ObamaCare upheld

While I’m loathe to calling it ObamaCare, it has been referred to as such by both parties enough so as to negate any perceived negativity that it was intended to begin with. ObamaCare or Patient Protection and Affordable Care Act was upheld (with caveats) by the Supreme Court of the United States today. In a surprising and unexpected move, the Chief Justice John Roberts joined the liberal judges in saving Obama’s landmark and signature legislative achievement. While the law in full is difficult to explain in its entirety, this Reddit comment comes close to explaining it like you’re a five year old.

However, the majority opinion on why the case was in front of the Supreme Court and why was it in danger of being stricken down can be best explained by SCOTUSBlog‘s succinct summary:

“In Plain English: The Affordable Care Act, including its individual mandate that virtually all Americans buy health insurance, is constitutional. There were not five votes to uphold it on the ground that Congress could use its power to regulate commerce between the states to require everyone to buy health insurance. However, five Justices agreed that the penalty that someone must pay if he refuses to buy insurance is a kind of tax that Congress can impose using its taxing power. That is all that matters. Because the mandate survives, the Court did not need to decide what other parts of the statute were constitutional, except for a provision that required states to comply with new eligibility requirements for Medicaid or risk losing their funding. On that question, the Court held that the provision is constitutional as long as states would only lose new funds if they didn’t comply with the new requirements, rather than all of their funding.”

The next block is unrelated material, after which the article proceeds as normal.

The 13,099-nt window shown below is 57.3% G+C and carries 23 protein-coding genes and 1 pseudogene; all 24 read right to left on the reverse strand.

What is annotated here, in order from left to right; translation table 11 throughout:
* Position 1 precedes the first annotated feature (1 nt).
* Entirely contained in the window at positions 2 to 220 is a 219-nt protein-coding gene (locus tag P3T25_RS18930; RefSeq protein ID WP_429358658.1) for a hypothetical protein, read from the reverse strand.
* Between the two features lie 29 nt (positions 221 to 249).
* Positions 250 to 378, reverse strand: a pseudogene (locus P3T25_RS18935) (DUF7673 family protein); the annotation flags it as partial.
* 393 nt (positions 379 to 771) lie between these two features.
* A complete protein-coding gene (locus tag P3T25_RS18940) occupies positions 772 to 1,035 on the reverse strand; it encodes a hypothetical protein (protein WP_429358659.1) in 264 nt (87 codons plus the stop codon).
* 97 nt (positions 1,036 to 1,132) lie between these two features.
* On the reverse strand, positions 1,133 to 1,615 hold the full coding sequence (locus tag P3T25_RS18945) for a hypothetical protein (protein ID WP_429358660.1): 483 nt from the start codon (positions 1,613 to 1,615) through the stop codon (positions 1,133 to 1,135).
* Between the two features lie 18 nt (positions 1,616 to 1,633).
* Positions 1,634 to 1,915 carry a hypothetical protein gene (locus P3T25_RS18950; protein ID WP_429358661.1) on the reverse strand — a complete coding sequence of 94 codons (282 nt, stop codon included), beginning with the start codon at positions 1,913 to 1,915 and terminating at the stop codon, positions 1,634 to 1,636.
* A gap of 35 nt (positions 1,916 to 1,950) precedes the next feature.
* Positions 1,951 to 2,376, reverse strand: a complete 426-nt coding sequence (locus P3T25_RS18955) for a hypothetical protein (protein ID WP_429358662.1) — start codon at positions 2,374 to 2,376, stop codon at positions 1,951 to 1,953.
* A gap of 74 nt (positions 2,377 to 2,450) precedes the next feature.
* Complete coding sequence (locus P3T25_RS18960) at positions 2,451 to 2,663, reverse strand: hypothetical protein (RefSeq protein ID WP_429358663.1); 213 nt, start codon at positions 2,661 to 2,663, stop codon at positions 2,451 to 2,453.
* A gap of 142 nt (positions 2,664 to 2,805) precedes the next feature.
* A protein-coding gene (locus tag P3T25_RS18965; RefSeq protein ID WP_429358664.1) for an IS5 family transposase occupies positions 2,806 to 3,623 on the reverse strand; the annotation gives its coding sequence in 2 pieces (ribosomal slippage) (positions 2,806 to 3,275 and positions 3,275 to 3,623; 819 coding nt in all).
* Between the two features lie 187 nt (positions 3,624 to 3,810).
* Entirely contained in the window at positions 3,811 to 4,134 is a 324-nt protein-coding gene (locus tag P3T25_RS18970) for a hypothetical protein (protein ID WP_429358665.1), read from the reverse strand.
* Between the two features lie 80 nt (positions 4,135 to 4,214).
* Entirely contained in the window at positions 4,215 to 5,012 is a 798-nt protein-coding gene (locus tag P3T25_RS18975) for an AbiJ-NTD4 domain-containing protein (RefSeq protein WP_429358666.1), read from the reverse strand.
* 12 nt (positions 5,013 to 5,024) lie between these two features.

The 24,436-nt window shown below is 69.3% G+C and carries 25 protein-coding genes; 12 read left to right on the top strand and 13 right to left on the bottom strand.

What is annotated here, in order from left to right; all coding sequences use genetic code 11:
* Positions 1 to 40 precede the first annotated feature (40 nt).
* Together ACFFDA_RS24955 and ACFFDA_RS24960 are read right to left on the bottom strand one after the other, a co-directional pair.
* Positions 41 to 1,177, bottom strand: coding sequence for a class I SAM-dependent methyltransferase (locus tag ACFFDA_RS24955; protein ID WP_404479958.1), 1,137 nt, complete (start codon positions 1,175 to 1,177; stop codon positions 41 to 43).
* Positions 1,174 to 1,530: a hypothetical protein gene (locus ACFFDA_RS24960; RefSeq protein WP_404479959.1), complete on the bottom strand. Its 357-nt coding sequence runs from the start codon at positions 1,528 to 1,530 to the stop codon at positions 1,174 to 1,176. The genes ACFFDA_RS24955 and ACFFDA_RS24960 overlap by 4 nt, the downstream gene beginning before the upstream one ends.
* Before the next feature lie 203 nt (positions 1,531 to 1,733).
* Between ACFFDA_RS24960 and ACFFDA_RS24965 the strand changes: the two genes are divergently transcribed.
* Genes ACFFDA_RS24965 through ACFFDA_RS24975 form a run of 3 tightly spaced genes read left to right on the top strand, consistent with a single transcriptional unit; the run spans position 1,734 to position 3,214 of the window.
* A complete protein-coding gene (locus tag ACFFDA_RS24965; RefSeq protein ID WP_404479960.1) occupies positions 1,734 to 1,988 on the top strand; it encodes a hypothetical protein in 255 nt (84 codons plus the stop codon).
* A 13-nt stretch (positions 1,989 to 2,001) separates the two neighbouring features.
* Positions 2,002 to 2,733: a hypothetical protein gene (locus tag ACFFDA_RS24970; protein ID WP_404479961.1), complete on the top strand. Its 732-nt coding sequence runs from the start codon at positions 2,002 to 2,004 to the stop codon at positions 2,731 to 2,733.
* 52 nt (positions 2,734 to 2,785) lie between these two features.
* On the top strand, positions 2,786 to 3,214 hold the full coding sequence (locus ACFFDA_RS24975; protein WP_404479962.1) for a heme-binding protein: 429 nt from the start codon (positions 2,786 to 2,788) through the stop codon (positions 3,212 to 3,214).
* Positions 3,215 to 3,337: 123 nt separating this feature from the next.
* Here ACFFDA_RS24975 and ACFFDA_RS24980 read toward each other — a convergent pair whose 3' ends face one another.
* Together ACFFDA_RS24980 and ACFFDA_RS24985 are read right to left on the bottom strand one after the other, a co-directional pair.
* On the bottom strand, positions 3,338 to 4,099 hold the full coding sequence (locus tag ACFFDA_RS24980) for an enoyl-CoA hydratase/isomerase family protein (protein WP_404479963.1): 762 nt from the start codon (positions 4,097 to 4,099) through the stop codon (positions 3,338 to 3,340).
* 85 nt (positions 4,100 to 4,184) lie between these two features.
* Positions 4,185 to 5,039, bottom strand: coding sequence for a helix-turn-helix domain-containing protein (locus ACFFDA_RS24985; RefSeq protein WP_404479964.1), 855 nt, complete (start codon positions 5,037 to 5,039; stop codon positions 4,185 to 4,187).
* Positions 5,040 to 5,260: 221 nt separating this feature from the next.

If you read the above two links, you will know more about ObamaCare than 95% of Americans who identify with it purely on ideological grounds. Of course, it is not the perfect solution but given the politics and the dire situation of healthcare, it is, in my opinion, a step in the right direction. If you aren’t satisfied by these two links, you are free to read the full official opinion as written by the Justices or the full text of the bill. You may be intimidated by the legalese. It takes reading more than half a dozen such opinions to get the hang of it; something that I had to do for my Law and Planning class (by the end of the class, I had actually begun to enjoy reading briefs and opinions).

What this means for Obama’s electoral chances is a secondary concern but for millions of uninsured and underinsured, it is a much-needed relief from the uncertainty of the past two years. If the GOP, that is head-scratchingly staunchly against any healthcare reform, gets to control both houses in the Congress and the White House, they may choose to repeal it (remote possibility but still a possibility). So in that sense, it is very important politically for those who care, to get out and vote in November.